More Than Ever is an album by the band Blood, Sweat & Tears, released in July 1976. This was the band's ninth studio album and their last for Columbia Records. This album peaked at #165 on the Billboard album charts. The personnel changes in the band continued with Mike Stern replacing George Wadenius on electric guitar, Danny Trifan replacing Ron McClure on bass, and Forest Buchtell replacing Joe Giorgianni on trumpet. Don Alias left the band (percussion) and Mike Corbett was added on background vocals. More Than Ever was produced by Bob James who brought in such legendary session players as Steve Khan on guitar, Richard Tee on keyboards, Eric Gale on guitar, Hugh McKracken on guitar, and Eric Weissberg on banjo and dobro along with vocalist Patti Austin on background vocals to compliment the regular BS lineup. More Than Ever was re-released on CD in 2003 on the Wounded Bird label along with Sony Music. The Allmusic review by Bruce Eder says it all: "For the first time since its second album, the group -- with only drummer Bobby Colomby left from the original lineup and Bob James producing -- sounds bold, enthused, and fully positive in its approach. The sound is a little more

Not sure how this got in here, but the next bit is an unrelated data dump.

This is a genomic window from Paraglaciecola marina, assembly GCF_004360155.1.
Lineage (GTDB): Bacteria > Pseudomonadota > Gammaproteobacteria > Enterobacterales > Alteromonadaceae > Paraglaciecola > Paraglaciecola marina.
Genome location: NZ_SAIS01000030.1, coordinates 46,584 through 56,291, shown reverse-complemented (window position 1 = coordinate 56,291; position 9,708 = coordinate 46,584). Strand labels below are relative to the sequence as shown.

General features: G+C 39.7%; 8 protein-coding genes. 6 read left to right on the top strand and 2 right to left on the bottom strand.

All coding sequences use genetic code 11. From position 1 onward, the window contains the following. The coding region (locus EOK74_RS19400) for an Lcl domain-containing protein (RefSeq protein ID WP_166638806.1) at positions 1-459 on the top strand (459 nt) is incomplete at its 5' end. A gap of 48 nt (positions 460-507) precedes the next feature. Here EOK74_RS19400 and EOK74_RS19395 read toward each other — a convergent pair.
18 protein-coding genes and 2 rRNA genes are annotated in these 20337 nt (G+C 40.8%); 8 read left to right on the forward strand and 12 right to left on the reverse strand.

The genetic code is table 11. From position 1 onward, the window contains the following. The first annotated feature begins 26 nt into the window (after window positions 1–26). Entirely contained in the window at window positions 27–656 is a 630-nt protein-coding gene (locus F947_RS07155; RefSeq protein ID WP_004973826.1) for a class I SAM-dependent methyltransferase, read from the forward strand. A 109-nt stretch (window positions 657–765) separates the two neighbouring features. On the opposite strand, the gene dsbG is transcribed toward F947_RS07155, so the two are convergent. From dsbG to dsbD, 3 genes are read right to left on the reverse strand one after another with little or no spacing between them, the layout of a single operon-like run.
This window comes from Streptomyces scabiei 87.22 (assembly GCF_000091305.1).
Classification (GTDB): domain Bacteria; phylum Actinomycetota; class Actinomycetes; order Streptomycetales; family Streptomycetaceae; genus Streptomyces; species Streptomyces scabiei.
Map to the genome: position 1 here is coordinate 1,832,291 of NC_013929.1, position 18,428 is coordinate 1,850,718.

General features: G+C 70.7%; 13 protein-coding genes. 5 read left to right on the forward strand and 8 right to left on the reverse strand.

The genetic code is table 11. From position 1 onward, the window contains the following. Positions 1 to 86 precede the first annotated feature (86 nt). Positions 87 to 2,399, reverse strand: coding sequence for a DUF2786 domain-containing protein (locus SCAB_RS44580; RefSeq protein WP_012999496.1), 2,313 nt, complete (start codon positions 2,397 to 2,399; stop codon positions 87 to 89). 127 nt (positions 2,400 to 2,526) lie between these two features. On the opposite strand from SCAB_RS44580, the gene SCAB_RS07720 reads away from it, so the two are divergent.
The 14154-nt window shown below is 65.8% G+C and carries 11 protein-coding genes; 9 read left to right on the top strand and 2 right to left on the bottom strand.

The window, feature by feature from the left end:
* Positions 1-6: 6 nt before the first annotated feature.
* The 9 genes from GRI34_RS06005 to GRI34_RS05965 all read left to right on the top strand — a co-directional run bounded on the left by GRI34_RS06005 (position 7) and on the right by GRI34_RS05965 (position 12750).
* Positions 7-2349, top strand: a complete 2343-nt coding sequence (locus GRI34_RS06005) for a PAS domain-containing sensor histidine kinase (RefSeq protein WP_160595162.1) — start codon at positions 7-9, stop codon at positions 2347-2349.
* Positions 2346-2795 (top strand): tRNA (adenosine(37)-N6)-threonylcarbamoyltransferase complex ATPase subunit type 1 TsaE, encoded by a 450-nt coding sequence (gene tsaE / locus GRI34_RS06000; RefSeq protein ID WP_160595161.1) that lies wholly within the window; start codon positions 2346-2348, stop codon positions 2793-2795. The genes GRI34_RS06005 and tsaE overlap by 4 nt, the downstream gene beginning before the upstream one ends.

9.00
    1 votes
    21

    Live And Improvised

    Live And Improvised is a two compact disc live album by the band Blood, Sweat & Tears, that was originally released in 1976 as a live album entitled In Concert by Columbia Records in Europe and Japan. This album was later remixed and released in the United States as Live And Improvised in 1991. This collection was recorded live at four different venues over five nights during the summer of 1975. The lineup for this album is the same as the New City album they were supporting on that tour with the exception of Steve Kahn and Mike Stern on guitar. The songs in this collection were recorded at the Schaeffer Music Festival in New York City; City Hall Plaza in Boston; National Arts Centre in Ottawa, Ontario; and at the Monterey Jazz Festival in Monterey, California. Writing for Allmusic, critic Bruce Eder wrote, "What's also lacking is some excitement -- in the group's evident desire to emphasize their jazz side while minimizing any rock elements in their playing, they've also banished any tension, or the interplay between rock and jazz elements upon which their original appeal was founded. Numbers like "Spinning Wheel," "Lucretia MacEvil," "And When I Die," and "I Love You More Than